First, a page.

Date of Award


Degree Type


Degree Name

Master of Science in Pharmaceutics



First Advisor

Thomas Needham


Levothyroxine Sodium is one of the most critical drugs for a significant segment of the population. The development of HPLC method of analysis for levothyroxine sodium revealed that there were significant stability problems associated with this drug. On August 14, 1997, FDA announced that there was evidence which shows significant stability and potency problems associated with orally administered levothyroxine sodium products. This lack of stability and potency has a potential to cause serious health consequence to the public. The literature, on determining the stable formulation of levothyroxine sodium is very little. Much of the published work on levothyroxine sodium describes the innumerable bioavailability and potency problems with this drug. However, little in the literature explored the stability of levothyroxine sodium in presence of various excipients. The portion of work in this thesis represents a series of investigations we have performed to evaluate the stability of levothyroxine sodium in presence of some of the most commonly used excipients at different temperatures and humidities. These studies indicated that levothyroxine sodium is unstable in presence of carbohydrates such as dextrose, lactose and starch. These excipients have an aldehyde group, which may be reacting with the free amino group of levothyroxine sodium leading to a Schiff-base reaction along with oxidation reaction.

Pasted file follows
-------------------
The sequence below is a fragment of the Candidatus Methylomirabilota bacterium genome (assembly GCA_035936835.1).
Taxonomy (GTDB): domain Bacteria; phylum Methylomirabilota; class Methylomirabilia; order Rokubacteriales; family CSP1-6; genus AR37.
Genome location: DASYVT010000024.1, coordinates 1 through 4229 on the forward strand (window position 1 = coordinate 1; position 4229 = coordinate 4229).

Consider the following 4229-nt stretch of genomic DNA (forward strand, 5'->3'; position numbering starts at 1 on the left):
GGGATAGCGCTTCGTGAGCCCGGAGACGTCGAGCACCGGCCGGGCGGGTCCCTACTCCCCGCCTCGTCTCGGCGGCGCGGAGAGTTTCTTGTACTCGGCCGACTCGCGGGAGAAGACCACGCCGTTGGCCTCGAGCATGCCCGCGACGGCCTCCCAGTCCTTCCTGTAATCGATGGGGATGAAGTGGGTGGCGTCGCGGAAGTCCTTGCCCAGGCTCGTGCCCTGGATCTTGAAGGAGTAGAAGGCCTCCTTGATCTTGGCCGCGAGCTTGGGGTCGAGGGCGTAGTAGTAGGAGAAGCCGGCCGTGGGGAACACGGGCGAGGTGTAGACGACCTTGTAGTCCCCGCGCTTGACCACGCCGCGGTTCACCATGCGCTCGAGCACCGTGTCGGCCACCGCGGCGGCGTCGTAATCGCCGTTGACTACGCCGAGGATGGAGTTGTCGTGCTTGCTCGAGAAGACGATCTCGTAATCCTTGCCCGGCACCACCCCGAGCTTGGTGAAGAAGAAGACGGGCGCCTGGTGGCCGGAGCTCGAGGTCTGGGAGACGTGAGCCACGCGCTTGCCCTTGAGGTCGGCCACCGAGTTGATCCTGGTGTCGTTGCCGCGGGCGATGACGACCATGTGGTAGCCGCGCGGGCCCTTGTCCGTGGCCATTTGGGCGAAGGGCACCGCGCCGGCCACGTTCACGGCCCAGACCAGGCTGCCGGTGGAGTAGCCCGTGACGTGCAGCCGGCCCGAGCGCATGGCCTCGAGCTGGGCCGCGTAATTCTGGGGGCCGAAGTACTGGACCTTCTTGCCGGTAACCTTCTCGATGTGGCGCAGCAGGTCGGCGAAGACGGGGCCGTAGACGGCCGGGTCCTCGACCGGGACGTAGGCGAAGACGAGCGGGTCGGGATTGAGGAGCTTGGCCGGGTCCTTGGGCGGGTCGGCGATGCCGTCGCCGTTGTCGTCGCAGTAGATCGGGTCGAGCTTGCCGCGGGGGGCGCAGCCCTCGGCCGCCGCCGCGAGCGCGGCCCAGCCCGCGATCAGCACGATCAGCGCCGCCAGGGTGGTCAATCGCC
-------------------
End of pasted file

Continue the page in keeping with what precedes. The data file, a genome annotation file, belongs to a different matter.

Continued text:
In further series of investigations, the kinetics of degradation reactions were evaluated. First order and bi-phasic first order models were evaluated for our studies. Nonlinear regression was performed using Sigma Plot and the results suggest a biphasic-first order degradation pathway in most of the cases. The shelf life for levothyroxine sodium was determined using the k-values obtained from the best fit models. The lower t9o values indicated that levothyroxine sodium is highly unstable in presence of moisture and higher temperatures and so the tablets should be formulated and stored at or below room temperature with 0% humidity.



To view the content in your browser, please download Adobe Reader or, alternately,
you may Download the file to your hard drive.

NOTE: The latest versions of Adobe Reader do not support viewing PDF files within Firefox on Mac OS and if you are using a modern (Intel) Mac, there is no official plugin for viewing PDF files within the browser window.